But that does not justify judging people and labelling them as an “aunty” in a negative context for their attire or thoughts.

If you do that, is there a difference between you and that “orthodox auntie” you don’t like?

It’s just two different people being judgemental, negative and labelling each other.

I am not trying to preach here (okay maybe a little bit πŸ˜› ) but mostly, I am writing this because of my personal experiences. I am as guilty of judging people, especially mentally, even if I may not have verbalized those thoughts at most instances, thinking they should or shouldn’t be doing certain things and realizing how wrong I was, until I reached the age they used to be.

What most people don’t realize is age is just a number. Just because a woman (or a man for that matter) reaches a certain age, doesn’t mean one cannot do certain things or “should be” doing certain things. There is always going to be someone older and someone younger than us. Everything is relative.

I have come to realize that life is a journey, we are not perfect and we are all making our own set of mistakes, learning new things and having different experiences.

Judging someone and calling them an “aunty” is the easiest thing to do. What is not easy is having an open mind and trying to be accommodating of other people’s choices. (I myself am working on it :D) It’s every individual’s choice to live however they want to and until and unless they don’t impact your life or harm people in any way, how does it matter whether you like their dressing sense or not, agree with their view or not?

The world is full of people with views that may not align with ours. And that’s okay. That’s it. It’s just okay, to be yourself and to let others be themselves.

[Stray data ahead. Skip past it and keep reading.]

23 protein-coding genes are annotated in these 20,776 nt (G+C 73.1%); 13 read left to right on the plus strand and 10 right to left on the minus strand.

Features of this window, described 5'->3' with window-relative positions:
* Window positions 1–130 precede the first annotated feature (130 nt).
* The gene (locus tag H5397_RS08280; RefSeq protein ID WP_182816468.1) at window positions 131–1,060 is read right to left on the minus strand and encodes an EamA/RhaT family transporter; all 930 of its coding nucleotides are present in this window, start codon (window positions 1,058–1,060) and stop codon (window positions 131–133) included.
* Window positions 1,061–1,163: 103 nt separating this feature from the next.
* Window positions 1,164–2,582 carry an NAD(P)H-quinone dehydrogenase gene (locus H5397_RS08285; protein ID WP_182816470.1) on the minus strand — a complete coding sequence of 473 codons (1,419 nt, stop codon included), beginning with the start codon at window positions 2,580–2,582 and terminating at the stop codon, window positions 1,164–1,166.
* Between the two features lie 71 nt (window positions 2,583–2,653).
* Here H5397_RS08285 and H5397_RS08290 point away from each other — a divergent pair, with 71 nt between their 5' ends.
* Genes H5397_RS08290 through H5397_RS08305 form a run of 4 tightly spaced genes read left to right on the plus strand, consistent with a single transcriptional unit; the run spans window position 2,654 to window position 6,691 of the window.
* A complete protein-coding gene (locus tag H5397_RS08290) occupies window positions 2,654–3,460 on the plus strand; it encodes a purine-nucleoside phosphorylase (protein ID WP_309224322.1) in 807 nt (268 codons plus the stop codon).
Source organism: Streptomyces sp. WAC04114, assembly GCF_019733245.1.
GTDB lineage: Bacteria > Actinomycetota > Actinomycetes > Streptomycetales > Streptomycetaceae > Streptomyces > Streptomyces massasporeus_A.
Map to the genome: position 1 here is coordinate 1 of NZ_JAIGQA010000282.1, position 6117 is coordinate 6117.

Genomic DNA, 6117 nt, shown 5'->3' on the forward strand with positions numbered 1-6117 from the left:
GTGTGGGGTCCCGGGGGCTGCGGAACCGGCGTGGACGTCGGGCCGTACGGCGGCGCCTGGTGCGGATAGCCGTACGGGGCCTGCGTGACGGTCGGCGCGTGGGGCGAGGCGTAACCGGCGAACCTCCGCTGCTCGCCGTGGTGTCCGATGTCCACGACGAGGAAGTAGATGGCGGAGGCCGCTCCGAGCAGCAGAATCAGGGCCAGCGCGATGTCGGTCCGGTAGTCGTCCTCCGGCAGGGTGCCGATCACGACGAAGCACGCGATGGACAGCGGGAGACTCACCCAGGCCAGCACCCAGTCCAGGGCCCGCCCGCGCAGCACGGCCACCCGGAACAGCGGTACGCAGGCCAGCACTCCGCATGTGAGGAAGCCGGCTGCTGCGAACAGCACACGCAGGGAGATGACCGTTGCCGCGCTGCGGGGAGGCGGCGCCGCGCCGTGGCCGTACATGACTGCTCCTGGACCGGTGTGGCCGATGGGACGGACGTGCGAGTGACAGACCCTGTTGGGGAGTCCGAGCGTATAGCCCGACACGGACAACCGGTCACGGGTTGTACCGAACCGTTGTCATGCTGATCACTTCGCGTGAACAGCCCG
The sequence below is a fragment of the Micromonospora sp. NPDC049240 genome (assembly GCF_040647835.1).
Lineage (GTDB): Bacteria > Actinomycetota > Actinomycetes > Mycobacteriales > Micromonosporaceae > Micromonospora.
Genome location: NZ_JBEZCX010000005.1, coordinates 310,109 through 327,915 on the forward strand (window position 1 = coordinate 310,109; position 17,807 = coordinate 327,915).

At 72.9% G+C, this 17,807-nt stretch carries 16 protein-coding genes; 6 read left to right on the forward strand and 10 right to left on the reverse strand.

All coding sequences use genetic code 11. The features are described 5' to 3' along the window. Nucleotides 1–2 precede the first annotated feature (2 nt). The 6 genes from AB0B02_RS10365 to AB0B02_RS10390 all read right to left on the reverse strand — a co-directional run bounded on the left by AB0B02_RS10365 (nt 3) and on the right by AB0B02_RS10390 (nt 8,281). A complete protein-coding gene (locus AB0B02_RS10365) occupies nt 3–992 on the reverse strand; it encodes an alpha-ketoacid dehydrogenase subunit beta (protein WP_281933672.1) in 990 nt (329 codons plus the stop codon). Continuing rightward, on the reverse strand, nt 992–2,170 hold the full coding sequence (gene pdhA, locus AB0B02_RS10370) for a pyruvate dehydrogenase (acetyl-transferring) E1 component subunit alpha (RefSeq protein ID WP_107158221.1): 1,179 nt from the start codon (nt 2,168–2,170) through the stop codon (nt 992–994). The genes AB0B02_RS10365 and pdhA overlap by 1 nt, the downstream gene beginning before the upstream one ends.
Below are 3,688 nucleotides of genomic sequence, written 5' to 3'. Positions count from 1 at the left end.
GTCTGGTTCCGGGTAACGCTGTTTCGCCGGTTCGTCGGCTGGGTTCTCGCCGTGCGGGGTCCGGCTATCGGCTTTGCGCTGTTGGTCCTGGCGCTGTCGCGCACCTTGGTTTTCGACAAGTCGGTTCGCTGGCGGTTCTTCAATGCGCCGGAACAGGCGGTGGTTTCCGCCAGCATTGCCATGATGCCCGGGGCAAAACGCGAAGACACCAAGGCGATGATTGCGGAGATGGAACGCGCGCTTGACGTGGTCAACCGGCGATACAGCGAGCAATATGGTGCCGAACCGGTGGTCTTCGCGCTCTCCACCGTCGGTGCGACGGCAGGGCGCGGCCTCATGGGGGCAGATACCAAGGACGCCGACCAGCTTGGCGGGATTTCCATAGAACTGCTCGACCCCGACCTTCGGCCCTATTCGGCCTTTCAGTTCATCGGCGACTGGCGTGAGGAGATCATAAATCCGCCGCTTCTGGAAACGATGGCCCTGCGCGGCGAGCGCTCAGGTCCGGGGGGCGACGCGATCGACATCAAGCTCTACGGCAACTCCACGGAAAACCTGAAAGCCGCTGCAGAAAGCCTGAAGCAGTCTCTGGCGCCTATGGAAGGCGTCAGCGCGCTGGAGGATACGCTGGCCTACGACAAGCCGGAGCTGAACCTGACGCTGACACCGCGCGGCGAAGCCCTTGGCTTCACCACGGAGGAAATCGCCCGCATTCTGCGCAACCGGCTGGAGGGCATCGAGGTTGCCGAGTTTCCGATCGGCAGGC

As of today, I don’t mind anybody calling me anything. Aunty, grandmother, sister or whatever the heck they want to.

I am past that stage of my early twenties, where I allowed people’s opinion to define me or my life.

I am not against the words “aunty” and “behenji”; I just wish that the way these words are percieved and used, changes. I want the negative image attached to these words to go away.

That’s it for now.

Do check with yourself whether you are suffering from the “Aunty Syndrome” As you know, it’s quite contagious. You can keep yourself in check by not describing anyone you don’t like as an “auntie” Atleast; try. πŸ˜€

Hope you found this topic worth pondering upon.

I m going to log off and be busy being a “cool” aunty to some kid πŸ˜›

Till the next post,

Dream. Imagine. Be Crazy. Be You.

4 thoughts on “The “Aunty” syndrome – Are you suffering from it?”
  1. So very frankly expressed dear! Very true as women in fiftys too don’t want to be called aunty as you have rightly mentioned that it gives a feeling of being older! Yes, both the words express respect and we need to realise this. Better than being a cheap ‘item’ I think!